"That's not necessarily a good or a bad thing," Killelea told DW. "Some might be involved in peacekeeping operations, like ECOWAS [Economic Community of West African States]. On the one hand, more countries are getting involved in wars overseas, but you could also say we're becoming more internationalized in how we're working together."

This might be seen as a surprising development, given that Western military intervention has been scaled back in the last decade. The US and NATO have now withdrawn from Iraq and Afghanistan, for example. But, as Killelea pointed out, the US is still involved in conflicts – it is now the biggest supporter of Ukraine.

'Wars are hard to win'

Killelea says that one thing that the new index shows is that "wars are really hard to win." The conflicts in Yemen and Syria have now been raging for 9 and 12 years respectively, and in neither is there any apparent prospect of a military victory.

"Even the best equipped militaries in the world find it difficult to beat a local population that doesn't want to be invaded and is well-resourced," said Killelea. That, according to Killelea, is down to the sophistication and availability of modern weaponry, which is making asymmetric warfare increasingly easy to continue. "Almost anyone with basic engineering training can now detonate bombs remotely, while guns have much more accuracy," he said.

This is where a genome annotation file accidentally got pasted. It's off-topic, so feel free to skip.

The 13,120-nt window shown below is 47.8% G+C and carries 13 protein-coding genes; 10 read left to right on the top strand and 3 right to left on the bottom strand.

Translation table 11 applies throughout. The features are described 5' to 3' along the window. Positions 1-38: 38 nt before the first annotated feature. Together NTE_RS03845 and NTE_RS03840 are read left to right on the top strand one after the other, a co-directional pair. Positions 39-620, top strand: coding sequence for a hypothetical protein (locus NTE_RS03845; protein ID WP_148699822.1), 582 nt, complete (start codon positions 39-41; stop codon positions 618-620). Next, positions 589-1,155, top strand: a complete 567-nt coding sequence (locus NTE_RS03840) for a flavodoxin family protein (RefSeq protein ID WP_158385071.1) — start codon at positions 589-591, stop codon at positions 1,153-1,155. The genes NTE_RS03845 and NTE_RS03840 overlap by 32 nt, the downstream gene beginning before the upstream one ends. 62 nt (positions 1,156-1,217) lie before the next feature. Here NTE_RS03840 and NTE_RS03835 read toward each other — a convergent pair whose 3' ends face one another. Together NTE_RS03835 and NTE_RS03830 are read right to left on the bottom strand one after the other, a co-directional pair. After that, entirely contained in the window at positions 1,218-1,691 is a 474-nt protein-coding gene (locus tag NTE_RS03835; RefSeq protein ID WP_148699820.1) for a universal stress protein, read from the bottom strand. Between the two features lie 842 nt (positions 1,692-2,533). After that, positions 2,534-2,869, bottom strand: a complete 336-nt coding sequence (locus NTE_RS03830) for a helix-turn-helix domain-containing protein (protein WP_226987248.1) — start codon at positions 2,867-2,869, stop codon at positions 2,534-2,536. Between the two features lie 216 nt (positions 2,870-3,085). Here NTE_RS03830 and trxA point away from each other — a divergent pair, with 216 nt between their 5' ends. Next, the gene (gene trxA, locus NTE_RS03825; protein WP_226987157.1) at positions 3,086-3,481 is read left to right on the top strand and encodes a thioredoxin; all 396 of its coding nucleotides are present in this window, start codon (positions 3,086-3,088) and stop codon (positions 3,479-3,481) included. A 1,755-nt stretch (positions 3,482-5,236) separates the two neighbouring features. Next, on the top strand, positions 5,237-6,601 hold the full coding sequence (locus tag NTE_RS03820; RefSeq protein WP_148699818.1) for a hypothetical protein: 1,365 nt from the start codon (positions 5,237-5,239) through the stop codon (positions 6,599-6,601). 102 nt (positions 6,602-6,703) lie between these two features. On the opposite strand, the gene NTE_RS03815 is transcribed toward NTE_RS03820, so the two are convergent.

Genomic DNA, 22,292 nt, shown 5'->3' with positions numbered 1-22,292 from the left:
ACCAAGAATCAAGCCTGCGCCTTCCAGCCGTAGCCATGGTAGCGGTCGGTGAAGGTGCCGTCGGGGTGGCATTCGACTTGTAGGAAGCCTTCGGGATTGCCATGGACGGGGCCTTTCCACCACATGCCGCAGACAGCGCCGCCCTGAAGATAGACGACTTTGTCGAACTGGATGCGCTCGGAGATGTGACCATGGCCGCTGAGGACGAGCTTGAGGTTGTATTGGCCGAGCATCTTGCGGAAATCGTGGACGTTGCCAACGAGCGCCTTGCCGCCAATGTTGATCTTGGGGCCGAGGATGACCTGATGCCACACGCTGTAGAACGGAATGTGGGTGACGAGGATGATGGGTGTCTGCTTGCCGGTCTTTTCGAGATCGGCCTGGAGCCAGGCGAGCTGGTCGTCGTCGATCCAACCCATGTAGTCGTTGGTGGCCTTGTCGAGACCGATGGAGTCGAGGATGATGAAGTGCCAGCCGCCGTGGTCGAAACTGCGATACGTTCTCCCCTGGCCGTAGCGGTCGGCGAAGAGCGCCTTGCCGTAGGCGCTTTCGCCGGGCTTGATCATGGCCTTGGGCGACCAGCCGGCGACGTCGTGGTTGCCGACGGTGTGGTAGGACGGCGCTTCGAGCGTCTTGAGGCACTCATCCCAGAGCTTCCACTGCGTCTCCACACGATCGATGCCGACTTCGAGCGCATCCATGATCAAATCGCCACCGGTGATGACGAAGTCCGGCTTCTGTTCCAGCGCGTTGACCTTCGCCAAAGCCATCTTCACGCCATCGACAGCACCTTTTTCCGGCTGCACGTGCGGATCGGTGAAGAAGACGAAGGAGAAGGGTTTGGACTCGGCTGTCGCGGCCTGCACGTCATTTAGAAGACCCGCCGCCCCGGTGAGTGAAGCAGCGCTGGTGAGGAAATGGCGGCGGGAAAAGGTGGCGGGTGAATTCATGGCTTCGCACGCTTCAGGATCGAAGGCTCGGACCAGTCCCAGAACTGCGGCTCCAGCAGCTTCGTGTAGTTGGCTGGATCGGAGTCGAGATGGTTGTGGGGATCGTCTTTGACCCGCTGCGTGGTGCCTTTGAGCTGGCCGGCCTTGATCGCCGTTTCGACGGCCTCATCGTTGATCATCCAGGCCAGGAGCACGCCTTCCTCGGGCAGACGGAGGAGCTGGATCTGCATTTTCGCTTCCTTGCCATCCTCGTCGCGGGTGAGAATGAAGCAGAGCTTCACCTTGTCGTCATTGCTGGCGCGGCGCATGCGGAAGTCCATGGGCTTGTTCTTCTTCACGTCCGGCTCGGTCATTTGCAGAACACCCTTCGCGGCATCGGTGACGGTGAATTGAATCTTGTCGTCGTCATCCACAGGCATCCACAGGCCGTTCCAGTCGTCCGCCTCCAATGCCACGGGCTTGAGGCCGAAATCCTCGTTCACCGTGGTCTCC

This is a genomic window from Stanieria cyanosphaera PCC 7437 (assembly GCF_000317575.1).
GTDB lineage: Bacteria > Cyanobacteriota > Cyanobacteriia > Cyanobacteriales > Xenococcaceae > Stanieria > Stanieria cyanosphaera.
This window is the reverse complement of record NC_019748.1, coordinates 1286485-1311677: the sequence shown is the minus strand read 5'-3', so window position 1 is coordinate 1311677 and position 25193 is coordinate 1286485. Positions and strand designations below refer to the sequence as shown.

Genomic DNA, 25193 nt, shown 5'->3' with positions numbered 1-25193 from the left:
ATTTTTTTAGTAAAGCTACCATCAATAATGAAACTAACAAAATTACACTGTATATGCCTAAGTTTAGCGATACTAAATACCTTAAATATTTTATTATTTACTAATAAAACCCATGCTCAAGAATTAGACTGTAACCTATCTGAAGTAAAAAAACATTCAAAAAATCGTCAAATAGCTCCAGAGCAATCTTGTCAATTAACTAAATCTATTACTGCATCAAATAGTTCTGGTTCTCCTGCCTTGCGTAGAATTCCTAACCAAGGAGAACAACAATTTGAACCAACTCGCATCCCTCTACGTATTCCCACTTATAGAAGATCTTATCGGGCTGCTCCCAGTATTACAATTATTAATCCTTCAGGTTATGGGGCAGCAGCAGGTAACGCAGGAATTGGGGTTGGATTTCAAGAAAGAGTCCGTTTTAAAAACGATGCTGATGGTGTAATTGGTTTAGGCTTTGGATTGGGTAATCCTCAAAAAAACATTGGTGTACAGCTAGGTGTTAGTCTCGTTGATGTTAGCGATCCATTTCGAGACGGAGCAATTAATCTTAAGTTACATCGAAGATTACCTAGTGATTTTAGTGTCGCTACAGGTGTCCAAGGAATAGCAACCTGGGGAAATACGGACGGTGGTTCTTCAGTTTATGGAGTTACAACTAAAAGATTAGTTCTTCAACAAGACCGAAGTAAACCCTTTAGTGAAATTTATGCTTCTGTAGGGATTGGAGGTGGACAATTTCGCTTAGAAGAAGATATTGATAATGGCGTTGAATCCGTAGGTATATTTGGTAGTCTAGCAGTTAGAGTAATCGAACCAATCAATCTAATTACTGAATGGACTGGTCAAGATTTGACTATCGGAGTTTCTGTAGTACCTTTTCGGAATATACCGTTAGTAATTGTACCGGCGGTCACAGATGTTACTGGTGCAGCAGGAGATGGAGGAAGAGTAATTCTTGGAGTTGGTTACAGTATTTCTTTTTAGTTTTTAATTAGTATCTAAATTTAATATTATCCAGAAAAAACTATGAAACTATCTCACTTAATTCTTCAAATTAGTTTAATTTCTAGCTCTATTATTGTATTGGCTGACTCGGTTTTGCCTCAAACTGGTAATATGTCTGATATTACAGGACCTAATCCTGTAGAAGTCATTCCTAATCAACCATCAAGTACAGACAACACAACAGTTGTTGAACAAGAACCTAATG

The report also points out that the number of non-state groups using drones doubled between 2018 and 2022, and the total number of drone strikes nearly tripled over the same period.

The upshot of these trends is that war and peace both prove durable: Iceland remains the most peaceful country in the world, a position it has held on the index since 2008, while Afghanistan has now been ranked the world's least peaceful country for eight consecutive years. Similarly, Yemen, Syria, South Sudan, and the Democratic Republic of the Congo have all been among the ten least peaceful countries in the world since the index was launched in 2007.